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Dymock Poets Special Collection
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Dymock Poets Special Collection

  • DP
  • Collection
  • 1842 - 2022

On the north-west borders of Gloucestershire, in the years immediately prior to the outbreak of the First World War, a literary community was formed which came to represent a significant development in the modern poetic tradition. By August 1914, the poet and playwright Lascelles Abercrombie, Wilfrid Gibson, and the American poet Robert Frost had all taken up residence in and around the village of Dymock. Inspired by the beauty of their surroundings and encouraged by a succession of visitors, including Rupert Brooke, John Drinkwater, Edward Thomas and Eleanor Farjeon, a new literary currency was established during that final summer before the outbreak of war.

Their writings represented a movement away from the prevailing literary idiom, regarded by many as rhetorically ornate and emotionally restricted. Instead the Dymock Poets sought inspiration in natural settings and everyday experiences. In this, and their desire for a more direct, authentic register, their work can be located within the traditions of Wordsworth and the principles set out in Lyrical Ballads.

It was a productive time for all concerned, with four issues of a periodical, New Numbers, being written and printed as a true cottage industry. This period was also to see the emergence of Edward Thomas as a gifted and prolific writer of verse and to lead to Robert Frost’s formation of a new poetic philosophy.

This brief idyll was to prove short lived. Within three years both Brooke and Thomas were dead, Frost had returned to North America, and Abercrombie, Drinkwater and Gibson were involved in war work. Their writings, however, continue to form an important literary legacy to this day.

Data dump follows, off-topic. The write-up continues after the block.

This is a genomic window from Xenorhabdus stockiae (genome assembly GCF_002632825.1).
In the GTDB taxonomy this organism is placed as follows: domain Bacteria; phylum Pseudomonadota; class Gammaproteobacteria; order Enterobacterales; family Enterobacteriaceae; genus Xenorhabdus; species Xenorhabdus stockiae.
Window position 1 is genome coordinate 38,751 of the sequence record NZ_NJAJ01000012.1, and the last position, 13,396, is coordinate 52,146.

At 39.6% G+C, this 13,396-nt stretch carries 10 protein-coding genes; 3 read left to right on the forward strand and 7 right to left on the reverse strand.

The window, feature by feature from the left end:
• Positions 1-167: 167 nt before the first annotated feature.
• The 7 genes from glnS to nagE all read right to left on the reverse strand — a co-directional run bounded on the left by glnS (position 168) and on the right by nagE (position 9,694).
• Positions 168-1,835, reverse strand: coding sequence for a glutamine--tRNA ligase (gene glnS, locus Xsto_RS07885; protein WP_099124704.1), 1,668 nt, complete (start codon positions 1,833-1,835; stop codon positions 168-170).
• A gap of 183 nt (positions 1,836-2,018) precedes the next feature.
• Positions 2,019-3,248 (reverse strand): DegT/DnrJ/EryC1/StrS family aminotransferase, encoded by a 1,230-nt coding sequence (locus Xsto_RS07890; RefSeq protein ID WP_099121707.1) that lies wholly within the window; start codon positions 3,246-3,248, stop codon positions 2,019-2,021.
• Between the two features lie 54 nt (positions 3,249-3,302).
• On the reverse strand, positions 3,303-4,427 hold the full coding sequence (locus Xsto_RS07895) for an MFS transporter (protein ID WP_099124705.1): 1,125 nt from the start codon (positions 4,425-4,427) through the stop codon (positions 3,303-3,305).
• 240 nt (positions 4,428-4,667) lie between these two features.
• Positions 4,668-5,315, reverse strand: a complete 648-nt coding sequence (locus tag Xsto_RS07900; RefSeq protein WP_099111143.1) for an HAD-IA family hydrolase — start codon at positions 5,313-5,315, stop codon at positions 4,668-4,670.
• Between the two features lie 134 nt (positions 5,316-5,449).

The institution has actively sought to collect material from various sources that centres on the Dymock Poets (Edward Thomas, Robert Frost, Wilfrid Gibson, Lascelles Abercrombie, John Drinkwater, Rupert Brooke) and related authors such as Eleanor Farjeon. Items are donated or deposited by a wide range of people, including some of the families of the poets. Material has also been deposited by both The Edward Thomas Fellowship and Friends of the Dymock Poets regarding the administration of both societies.

The collection is comprised of original paper-based documents, monographs, journals, articles, photographic material and multi-media. Secondary-source material is catalogued on the University’s library catalogue

Cheltenham and Gloucester College of Higher Education


Programmes and information for various events including "Edward Thomas and Contemporary Poetry: A One-day Conference" 12 March 2005, the Friends of the Dymock Poets Spring Day 25 March 2006, production of "The Songs I Had... A portrait in scenes and music of the First World War composer Ivor Gurney", "Visions and Thanksgiving: A concert in St Mary's Church, Dymock" 6 October 2012, "The Poetic Voices of John Drinkwater" talk 5 October 2013, "Return to Adlestrop" 24 June 2014, "Dymock 1914 Remembered" 11 - 12 July 2014, "The Dymock Poets and the impact of the First World War: An illustrated talk by Linda Hart" 15 November 2014 and "1914: Songs and poetry of World War I" by The Trench Choir. Includes pencil annotations